Towards the integration of nutrition and gender in the agriculture system of Ethiopia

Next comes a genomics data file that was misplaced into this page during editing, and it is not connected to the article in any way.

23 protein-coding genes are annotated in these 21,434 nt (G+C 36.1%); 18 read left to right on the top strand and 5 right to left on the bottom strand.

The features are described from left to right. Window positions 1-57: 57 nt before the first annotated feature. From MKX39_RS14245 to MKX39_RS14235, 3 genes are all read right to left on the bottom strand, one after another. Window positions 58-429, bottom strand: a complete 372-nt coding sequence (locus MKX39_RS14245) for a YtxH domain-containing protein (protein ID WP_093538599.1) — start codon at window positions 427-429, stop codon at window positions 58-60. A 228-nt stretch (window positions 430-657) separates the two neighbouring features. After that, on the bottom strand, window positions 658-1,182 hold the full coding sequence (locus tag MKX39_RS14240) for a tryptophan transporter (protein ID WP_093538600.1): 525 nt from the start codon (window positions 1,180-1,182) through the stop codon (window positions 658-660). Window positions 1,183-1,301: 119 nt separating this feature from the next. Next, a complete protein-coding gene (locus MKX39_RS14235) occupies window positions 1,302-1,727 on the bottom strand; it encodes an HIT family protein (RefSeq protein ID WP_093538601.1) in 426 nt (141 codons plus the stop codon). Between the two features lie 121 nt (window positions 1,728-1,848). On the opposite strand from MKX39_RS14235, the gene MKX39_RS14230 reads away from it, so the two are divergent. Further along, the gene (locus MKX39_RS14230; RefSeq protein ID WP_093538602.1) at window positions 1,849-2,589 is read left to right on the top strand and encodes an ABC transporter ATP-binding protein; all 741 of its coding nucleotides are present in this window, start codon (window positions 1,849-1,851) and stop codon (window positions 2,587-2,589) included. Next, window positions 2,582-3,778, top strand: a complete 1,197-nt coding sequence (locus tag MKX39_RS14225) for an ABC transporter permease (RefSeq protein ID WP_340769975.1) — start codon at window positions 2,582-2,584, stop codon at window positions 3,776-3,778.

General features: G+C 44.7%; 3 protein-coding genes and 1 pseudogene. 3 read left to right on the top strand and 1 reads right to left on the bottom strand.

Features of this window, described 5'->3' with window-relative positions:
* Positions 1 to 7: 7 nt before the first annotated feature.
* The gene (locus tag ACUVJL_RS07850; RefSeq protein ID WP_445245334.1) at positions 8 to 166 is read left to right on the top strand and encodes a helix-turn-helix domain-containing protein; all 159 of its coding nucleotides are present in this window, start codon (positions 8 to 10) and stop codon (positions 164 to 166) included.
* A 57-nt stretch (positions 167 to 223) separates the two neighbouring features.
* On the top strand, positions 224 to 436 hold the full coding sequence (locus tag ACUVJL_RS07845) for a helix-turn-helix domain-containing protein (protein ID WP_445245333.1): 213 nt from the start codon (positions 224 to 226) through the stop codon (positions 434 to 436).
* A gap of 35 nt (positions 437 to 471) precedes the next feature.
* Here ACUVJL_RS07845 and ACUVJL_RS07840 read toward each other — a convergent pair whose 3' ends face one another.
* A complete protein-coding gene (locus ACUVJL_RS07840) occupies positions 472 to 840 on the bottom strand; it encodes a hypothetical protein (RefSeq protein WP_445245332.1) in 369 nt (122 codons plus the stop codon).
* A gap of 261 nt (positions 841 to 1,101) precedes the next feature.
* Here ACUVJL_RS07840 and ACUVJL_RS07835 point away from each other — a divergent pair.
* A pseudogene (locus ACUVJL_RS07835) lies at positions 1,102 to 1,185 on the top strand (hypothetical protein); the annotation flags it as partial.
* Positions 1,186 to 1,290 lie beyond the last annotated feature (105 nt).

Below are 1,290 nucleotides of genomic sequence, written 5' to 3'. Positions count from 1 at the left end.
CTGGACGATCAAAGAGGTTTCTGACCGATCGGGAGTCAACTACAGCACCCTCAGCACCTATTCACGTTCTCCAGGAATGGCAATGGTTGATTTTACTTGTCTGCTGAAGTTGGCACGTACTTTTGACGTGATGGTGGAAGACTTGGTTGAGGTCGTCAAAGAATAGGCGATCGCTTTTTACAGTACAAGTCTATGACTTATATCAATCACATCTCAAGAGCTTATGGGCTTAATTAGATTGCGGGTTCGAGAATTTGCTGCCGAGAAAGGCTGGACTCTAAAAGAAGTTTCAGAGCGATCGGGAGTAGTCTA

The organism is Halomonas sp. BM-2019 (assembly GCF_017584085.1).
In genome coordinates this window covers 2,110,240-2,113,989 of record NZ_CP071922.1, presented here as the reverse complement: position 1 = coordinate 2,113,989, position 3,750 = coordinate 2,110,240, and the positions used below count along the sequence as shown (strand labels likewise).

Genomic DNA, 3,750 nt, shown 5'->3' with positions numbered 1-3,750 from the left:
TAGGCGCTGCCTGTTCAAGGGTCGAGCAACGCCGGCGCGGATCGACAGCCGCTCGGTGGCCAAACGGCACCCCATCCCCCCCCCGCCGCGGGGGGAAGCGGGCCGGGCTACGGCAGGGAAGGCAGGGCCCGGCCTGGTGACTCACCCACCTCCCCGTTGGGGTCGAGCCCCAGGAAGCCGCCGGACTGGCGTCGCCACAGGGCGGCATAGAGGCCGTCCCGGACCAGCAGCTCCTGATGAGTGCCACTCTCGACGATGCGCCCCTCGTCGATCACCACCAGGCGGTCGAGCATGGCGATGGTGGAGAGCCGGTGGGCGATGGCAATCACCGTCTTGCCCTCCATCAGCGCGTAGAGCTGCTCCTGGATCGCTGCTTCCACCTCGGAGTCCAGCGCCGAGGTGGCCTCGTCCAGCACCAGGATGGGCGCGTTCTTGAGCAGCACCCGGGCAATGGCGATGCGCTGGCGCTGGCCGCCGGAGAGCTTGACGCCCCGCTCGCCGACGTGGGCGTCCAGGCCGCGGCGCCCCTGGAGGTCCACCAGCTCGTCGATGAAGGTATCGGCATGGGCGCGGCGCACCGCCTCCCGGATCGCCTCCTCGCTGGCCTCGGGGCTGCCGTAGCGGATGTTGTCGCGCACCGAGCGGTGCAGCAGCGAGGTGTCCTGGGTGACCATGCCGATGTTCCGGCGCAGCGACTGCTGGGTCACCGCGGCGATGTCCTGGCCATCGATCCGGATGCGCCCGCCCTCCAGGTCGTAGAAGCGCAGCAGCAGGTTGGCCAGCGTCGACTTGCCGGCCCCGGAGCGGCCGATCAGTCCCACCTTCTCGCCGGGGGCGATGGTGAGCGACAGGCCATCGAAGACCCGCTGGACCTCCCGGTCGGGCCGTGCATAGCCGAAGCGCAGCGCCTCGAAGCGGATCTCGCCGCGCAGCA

The Agriculture sector in Ethiopia is still practiced in a traditional way and has become incapable to provide food and nutrition security for the majority of the population. As a result, malnutrition has remained to be one of the leading health challenges in Ethiopia being responsible for 53% of infant and child deaths. With the objective of identifying policy gaps in implementing nutrition sensitive agriculture at local, regional and national level in Ethiopia and situating best pathways of addressing identified issues, data was collected at Yayu and Hurumu districts, and Illu Ababora zone of South-West Ethiopia. Then, a follow-up policy advocacy workshop was undertaken at national level. The findings show that the current agricultural policies are hardly nutrition sensitive. In addition, the existing coordination among different sectors (particularly agriculture and health sectors) in mainstreaming nutrition is weak. The findings also indicated that the current agricultural extension systems is focusing on the production of staples and cash crops such as coffee. As a result, horticultural crops production, marketing and consumption still remains neglected. The findings highlight the need for inculcating nutrition in agriculture, education and health sectors, and the need for strong integration between these sectors in mainstreaming nutrition. Home economics position needs to be also re-structured at local, regional and national level with a clear mission and budget.